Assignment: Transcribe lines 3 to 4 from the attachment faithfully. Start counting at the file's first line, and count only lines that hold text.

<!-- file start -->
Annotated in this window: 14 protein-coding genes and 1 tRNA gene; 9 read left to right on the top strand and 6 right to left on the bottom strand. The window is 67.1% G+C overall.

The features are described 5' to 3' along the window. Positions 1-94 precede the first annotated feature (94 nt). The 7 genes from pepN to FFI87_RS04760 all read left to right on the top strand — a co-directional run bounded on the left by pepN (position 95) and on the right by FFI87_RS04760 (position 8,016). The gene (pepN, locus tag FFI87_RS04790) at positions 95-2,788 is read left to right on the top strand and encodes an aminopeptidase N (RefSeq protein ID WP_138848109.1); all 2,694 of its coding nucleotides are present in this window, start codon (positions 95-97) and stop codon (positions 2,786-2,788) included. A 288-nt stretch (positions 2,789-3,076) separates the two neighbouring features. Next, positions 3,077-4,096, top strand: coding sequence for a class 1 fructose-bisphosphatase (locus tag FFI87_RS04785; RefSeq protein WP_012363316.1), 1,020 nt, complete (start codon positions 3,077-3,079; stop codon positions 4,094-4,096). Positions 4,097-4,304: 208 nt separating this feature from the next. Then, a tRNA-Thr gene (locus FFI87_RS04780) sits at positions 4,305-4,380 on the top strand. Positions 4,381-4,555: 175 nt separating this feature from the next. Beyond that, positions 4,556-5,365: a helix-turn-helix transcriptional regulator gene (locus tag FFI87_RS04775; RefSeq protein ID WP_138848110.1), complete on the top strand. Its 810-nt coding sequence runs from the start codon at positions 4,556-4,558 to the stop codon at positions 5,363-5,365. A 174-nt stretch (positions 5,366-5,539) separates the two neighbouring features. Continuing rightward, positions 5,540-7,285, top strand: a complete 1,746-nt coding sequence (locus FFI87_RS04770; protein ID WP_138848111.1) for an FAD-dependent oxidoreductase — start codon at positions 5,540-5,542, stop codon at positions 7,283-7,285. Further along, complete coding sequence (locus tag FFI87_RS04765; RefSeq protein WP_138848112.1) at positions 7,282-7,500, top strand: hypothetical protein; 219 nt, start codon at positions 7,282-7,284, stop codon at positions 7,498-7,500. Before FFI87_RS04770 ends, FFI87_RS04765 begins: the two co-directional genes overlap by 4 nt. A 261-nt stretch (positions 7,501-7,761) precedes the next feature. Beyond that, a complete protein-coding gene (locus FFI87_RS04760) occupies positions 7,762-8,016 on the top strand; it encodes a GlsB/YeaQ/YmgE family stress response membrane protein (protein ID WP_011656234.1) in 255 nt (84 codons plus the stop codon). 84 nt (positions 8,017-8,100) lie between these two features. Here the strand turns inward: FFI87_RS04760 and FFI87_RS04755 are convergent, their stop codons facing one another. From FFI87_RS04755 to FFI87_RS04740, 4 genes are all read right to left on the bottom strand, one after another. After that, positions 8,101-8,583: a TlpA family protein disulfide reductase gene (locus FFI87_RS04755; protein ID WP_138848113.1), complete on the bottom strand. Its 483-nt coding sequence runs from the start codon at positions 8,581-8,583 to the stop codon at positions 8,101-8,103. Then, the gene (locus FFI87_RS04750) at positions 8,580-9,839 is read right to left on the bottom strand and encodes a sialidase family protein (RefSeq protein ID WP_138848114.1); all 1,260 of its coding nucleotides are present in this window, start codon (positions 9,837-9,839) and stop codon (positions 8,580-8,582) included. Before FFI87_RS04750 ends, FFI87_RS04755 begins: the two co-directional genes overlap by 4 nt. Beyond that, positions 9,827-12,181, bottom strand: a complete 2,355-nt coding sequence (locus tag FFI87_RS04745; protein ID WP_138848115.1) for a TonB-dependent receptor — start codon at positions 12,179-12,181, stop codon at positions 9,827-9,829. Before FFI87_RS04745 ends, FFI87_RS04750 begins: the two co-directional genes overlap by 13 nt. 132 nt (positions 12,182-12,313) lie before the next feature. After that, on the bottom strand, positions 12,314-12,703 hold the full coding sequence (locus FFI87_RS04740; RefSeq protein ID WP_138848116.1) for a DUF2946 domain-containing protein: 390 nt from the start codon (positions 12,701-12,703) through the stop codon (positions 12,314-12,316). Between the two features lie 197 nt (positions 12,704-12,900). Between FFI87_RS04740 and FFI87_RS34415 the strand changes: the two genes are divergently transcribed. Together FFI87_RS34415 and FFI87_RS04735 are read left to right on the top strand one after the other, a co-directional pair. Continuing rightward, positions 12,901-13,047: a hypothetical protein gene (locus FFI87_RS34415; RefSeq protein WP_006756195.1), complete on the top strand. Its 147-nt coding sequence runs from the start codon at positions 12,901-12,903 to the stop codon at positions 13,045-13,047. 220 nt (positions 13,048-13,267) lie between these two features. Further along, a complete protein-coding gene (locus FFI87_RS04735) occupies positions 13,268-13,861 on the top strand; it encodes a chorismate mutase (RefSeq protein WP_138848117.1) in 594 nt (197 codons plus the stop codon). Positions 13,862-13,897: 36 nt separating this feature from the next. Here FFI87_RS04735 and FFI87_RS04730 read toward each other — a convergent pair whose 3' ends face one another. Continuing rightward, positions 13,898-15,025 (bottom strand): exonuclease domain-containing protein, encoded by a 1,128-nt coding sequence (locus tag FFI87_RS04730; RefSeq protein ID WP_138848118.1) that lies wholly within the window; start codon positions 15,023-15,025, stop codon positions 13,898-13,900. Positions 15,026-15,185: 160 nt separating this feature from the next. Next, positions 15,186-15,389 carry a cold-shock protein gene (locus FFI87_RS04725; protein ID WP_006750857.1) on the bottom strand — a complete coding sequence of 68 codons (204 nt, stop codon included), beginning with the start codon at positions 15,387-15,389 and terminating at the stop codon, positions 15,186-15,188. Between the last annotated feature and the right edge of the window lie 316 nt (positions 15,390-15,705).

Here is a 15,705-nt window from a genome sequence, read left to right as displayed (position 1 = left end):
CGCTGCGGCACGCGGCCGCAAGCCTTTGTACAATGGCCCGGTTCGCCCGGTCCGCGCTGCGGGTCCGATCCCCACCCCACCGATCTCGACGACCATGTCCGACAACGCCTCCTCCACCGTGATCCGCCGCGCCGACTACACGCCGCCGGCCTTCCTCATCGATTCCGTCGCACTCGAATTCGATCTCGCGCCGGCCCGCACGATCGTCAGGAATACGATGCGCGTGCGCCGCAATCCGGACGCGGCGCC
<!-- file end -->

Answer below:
Here is a 15,705-nt window from a genome sequence, read left to right as displayed (position 1 = left end):
CGCTGCGGCACGCGGCCGCAAGCCTTTGTACAATGGCCCGGTTCGCCCGGTCCGCGCTGCGGGTCCGATCCCCACCCCACCGATCTCGACGACCATGTCCGACAACGCCTCCTCCACCGTGATCCGCCGCGCCGACTACACGCCGCCGGCCTTCCTCATCGATTCCGTCGCACTCGAATTCGATCTCGCGCCGGCCCGCACGATCGTCAGGAATACGATGCGCGTGCGCCGCAATCCGGACGCGGCGCC